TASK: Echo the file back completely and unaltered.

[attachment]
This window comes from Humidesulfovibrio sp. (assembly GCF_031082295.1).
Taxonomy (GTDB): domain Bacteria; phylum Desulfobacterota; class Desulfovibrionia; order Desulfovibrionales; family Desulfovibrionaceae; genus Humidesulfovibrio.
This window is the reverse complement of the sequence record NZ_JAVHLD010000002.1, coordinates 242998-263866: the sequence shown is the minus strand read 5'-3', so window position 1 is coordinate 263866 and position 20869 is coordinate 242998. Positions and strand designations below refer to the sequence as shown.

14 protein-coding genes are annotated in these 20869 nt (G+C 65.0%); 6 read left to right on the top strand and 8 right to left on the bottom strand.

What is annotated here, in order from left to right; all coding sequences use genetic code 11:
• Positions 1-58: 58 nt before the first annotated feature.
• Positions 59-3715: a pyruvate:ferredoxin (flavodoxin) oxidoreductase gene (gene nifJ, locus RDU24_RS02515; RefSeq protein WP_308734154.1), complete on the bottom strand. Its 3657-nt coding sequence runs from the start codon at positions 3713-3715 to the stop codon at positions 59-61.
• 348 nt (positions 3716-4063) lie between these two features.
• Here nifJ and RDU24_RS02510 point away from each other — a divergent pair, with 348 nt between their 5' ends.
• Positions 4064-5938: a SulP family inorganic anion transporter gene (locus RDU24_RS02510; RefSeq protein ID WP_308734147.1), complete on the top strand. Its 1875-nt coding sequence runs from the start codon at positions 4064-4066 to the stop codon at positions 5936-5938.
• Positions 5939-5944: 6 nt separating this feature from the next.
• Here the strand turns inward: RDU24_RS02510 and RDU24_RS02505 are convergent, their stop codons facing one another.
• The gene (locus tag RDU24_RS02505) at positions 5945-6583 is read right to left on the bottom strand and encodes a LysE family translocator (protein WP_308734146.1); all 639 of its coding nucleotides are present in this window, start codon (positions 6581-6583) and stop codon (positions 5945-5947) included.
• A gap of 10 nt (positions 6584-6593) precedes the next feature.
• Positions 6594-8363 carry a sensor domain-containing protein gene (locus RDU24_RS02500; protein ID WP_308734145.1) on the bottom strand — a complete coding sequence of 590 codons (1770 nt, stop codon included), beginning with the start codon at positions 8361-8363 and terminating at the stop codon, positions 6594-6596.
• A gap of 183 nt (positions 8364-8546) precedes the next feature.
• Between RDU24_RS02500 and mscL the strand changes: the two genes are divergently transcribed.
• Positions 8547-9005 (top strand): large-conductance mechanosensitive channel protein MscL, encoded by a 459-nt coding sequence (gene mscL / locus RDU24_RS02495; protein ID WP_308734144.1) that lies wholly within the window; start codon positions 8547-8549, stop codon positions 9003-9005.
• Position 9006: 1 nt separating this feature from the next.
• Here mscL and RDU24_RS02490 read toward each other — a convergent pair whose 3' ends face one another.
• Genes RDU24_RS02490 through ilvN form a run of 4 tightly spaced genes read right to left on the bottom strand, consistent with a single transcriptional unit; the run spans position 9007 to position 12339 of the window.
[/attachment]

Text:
This window comes from Humidesulfovibrio sp. (assembly GCF_031082295.1).
Taxonomy (GTDB): domain Bacteria; phylum Desulfobacterota; class Desulfovibrionia; order Desulfovibrionales; family Desulfovibrionaceae; genus Humidesulfovibrio.
This window is the reverse complement of the sequence record NZ_JAVHLD010000002.1, coordinates 242998-263866: the sequence shown is the minus strand read 5'-3', so window position 1 is coordinate 263866 and position 20869 is coordinate 242998. Positions and strand designations below refer to the sequence as shown.

14 protein-coding genes are annotated in these 20869 nt (G+C 65.0%); 6 read left to right on the top strand and 8 right to left on the bottom strand.

What is annotated here, in order from left to right; all coding sequences use genetic code 11:
• Positions 1-58: 58 nt before the first annotated feature.
• Positions 59-3715: a pyruvate:ferredoxin (flavodoxin) oxidoreductase gene (gene nifJ, locus RDU24_RS02515; RefSeq protein WP_308734154.1), complete on the bottom strand. Its 3657-nt coding sequence runs from the start codon at positions 3713-3715 to the stop codon at positions 59-61.
• 348 nt (positions 3716-4063) lie between these two features.
• Here nifJ and RDU24_RS02510 point away from each other — a divergent pair, with 348 nt between their 5' ends.
• Positions 4064-5938: a SulP family inorganic anion transporter gene (locus RDU24_RS02510; RefSeq protein ID WP_308734147.1), complete on the top strand. Its 1875-nt coding sequence runs from the start codon at positions 4064-4066 to the stop codon at positions 5936-5938.
• Positions 5939-5944: 6 nt separating this feature from the next.
• Here the strand turns inward: RDU24_RS02510 and RDU24_RS02505 are convergent, their stop codons facing one another.
• The gene (locus tag RDU24_RS02505) at positions 5945-6583 is read right to left on the bottom strand and encodes a LysE family translocator (protein WP_308734146.1); all 639 of its coding nucleotides are present in this window, start codon (positions 6581-6583) and stop codon (positions 5945-5947) included.
• A gap of 10 nt (positions 6584-6593) precedes the next feature.
• Positions 6594-8363 carry a sensor domain-containing protein gene (locus RDU24_RS02500; protein ID WP_308734145.1) on the bottom strand — a complete coding sequence of 590 codons (1770 nt, stop codon included), beginning with the start codon at positions 8361-8363 and terminating at the stop codon, positions 6594-6596.
• A gap of 183 nt (positions 8364-8546) precedes the next feature.
• Between RDU24_RS02500 and mscL the strand changes: the two genes are divergently transcribed.
• Positions 8547-9005 (top strand): large-conductance mechanosensitive channel protein MscL, encoded by a 459-nt coding sequence (gene mscL / locus RDU24_RS02495; protein ID WP_308734144.1) that lies wholly within the window; start codon positions 8547-8549, stop codon positions 9003-9005.
• Position 9006: 1 nt separating this feature from the next.
• Here mscL and RDU24_RS02490 read toward each other — a convergent pair whose 3' ends face one another.
• Genes RDU24_RS02490 through ilvN form a run of 4 tightly spaced genes read right to left on the bottom strand, consistent with a single transcriptional unit; the run spans position 9007 to position 12339 of the window.